Rwanda’s penitentiary system is still trying to recover after coming under extreme pressure in the last two decades and a half.
Most of the prison infrastructure dates back to colonial days and previous administrations did little to improve them. The sole purpose of incarcerating people in sordid conditions was more to punish them as opposed to rehabilitating them.
The 1994 Genocide against the Tutsi also made things worse as prisons were full to the brim with Genocide suspects and convicts.
The first decongestion strategy was highly successful when certain categories of Genocide convicts served part of their sentences outside prison walls performing community works. That was one of the highlights of Gacaca; it was more of restorative justice than repression.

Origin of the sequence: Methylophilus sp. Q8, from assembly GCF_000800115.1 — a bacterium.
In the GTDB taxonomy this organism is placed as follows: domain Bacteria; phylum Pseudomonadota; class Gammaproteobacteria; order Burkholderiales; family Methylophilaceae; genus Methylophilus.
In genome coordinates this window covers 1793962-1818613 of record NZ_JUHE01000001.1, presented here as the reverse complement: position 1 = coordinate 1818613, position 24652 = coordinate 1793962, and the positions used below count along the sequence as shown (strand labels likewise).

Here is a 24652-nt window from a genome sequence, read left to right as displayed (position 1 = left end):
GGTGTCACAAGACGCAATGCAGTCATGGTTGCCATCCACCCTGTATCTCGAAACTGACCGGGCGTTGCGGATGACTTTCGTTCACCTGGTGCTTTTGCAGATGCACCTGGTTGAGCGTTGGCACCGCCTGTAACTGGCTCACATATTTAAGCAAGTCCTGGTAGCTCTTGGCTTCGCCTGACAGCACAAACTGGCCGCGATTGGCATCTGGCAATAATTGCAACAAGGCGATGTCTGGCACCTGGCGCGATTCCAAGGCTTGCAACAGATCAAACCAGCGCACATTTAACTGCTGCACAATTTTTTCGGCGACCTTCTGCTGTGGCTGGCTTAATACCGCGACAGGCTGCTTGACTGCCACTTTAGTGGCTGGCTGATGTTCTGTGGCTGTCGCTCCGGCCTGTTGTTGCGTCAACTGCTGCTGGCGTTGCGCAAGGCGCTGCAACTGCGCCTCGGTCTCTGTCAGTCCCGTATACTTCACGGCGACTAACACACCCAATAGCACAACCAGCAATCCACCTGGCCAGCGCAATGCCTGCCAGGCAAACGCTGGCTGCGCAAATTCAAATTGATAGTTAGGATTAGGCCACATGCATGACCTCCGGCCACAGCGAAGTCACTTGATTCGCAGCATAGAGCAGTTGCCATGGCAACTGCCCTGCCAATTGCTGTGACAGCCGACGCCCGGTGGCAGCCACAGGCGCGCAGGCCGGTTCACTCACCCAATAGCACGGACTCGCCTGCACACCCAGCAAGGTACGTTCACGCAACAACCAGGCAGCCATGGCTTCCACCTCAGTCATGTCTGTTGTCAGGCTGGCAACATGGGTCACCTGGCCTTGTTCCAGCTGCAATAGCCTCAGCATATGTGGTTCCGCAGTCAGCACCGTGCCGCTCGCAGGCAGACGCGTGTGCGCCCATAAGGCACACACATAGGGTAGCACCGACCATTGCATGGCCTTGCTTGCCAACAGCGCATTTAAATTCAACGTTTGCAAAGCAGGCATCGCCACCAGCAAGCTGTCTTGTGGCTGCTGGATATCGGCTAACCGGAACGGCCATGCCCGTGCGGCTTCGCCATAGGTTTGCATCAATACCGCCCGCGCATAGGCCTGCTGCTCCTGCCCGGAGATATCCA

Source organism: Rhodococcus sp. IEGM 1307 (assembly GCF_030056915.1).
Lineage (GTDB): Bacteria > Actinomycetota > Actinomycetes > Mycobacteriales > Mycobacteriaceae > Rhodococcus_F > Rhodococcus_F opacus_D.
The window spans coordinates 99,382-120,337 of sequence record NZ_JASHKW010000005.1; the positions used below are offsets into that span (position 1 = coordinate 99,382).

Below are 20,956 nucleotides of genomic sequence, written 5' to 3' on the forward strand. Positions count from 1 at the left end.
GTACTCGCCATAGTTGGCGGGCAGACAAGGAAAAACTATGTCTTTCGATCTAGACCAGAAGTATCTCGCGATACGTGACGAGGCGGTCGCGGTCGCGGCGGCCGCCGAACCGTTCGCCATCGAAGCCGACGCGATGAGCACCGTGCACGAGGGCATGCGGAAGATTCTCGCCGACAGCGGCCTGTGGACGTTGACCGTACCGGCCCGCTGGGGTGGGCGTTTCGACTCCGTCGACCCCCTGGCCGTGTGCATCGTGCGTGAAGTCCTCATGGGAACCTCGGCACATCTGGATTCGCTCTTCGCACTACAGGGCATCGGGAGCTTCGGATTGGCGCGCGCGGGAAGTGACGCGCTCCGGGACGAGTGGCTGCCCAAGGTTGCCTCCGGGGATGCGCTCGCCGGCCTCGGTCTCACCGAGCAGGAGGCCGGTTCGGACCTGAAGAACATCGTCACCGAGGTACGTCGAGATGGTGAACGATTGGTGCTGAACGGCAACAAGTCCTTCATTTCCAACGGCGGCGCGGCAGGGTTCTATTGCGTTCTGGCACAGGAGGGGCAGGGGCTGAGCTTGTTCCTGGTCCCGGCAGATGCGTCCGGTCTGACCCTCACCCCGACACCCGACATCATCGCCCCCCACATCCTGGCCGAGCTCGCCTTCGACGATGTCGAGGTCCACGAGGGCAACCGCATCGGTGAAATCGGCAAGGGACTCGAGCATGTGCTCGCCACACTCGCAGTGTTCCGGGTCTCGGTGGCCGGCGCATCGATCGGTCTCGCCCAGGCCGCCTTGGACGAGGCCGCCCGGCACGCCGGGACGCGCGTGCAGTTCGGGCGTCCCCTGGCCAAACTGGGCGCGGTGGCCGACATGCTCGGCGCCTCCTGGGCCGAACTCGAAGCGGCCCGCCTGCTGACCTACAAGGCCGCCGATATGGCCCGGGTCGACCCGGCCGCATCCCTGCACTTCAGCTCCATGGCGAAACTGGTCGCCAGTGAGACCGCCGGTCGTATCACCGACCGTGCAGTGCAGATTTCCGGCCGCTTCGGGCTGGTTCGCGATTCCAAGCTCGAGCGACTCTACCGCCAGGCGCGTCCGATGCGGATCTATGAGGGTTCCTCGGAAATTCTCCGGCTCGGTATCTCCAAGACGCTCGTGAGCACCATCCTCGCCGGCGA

So, the sooner Genocide suspects understood the concept, the easier it was for them to step forward and own up with the prospects of getting lighter sentences.
Releasing prisoners on early on parole is also on the books for good behaviour and it seems to be working.
But now, perhaps one of the most revolutionary move by the judiciary to ease pressure on the penitentiary system is the introduction of electronic ankle monitors for minor crimes which account to the majority of cases.
Prisoners could be confined to their homes or other geographical areas and monitored and any attempt to tinker with the monitors or break the conditions set will set off an alarm to alert law enforcement.
It will mark yet another milestone in modern prison management prison, which, as we mentioned earlier, is aimed at rehabilitation and not necessarily locking people away yet they could be more productive while serving their sentences.